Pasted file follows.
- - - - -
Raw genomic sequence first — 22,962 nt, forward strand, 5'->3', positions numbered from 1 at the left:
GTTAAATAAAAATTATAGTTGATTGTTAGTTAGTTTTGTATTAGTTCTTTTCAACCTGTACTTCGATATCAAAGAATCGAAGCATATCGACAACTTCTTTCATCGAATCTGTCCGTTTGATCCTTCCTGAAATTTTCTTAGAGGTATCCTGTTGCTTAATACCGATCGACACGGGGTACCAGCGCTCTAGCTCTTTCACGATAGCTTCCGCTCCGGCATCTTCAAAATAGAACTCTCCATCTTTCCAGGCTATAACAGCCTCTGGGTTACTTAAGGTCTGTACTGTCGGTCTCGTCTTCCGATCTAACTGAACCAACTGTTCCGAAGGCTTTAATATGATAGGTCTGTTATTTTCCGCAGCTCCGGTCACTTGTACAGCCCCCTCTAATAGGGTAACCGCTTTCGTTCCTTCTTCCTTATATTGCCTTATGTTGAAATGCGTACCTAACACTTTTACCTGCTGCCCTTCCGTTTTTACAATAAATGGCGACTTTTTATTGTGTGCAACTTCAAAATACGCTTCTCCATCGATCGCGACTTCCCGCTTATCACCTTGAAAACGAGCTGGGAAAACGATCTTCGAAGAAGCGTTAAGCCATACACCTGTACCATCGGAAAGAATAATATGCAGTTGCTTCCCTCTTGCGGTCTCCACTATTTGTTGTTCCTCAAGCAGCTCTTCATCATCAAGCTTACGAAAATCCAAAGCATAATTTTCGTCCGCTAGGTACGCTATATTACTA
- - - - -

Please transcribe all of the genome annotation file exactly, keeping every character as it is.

Raw genomic sequence first — 22,962 nt, forward strand, 5'->3', positions numbered from 1 at the left:
GTTAAATAAAAATTATAGTTGATTGTTAGTTAGTTTTGTATTAGTTCTTTTCAACCTGTACTTCGATATCAAAGAATCGAAGCATATCGACAACTTCTTTCATCGAATCTGTCCGTTTGATCCTTCCTGAAATTTTCTTAGAGGTATCCTGTTGCTTAATACCGATCGACACGGGGTACCAGCGCTCTAGCTCTTTCACGATAGCTTCCGCTCCGGCATCTTCAAAATAGAACTCTCCATCTTTCCAGGCTATAACAGCCTCTGGGTTACTTAAGGTCTGTACTGTCGGTCTCGTCTTCCGATCTAACTGAACCAACTGTTCCGAAGGCTTTAATATGATAGGTCTGTTATTTTCCGCAGCTCCGGTCACTTGTACAGCCCCCTCTAATAGGGTAACCGCTTTCGTTCCTTCTTCCTTATATTGCCTTATGTTGAAATGCGTACCTAACACTTTTACCTGCTGCCCTTCCGTTTTTACAATAAATGGCGACTTTTTATTGTGTGCAACTTCAAAATACGCTTCTCCATCGATCGCGACTTCCCGCTTATCACCTTGAAAACGAGCTGGGAAAACGATCTTCGAAGAAGCGTTAAGCCATACACCTGTACCATCGGAAAGAATAATATGCAGTTGCTTCCCTCTTGCGGTCTCCACTATTTGTTGTTCCTCAAGCAGCTCTTCATCATCAAGCTTACGAAAATCCAAAGCATAATTTTCGTCCGCTAGGTACGCTATATTACTA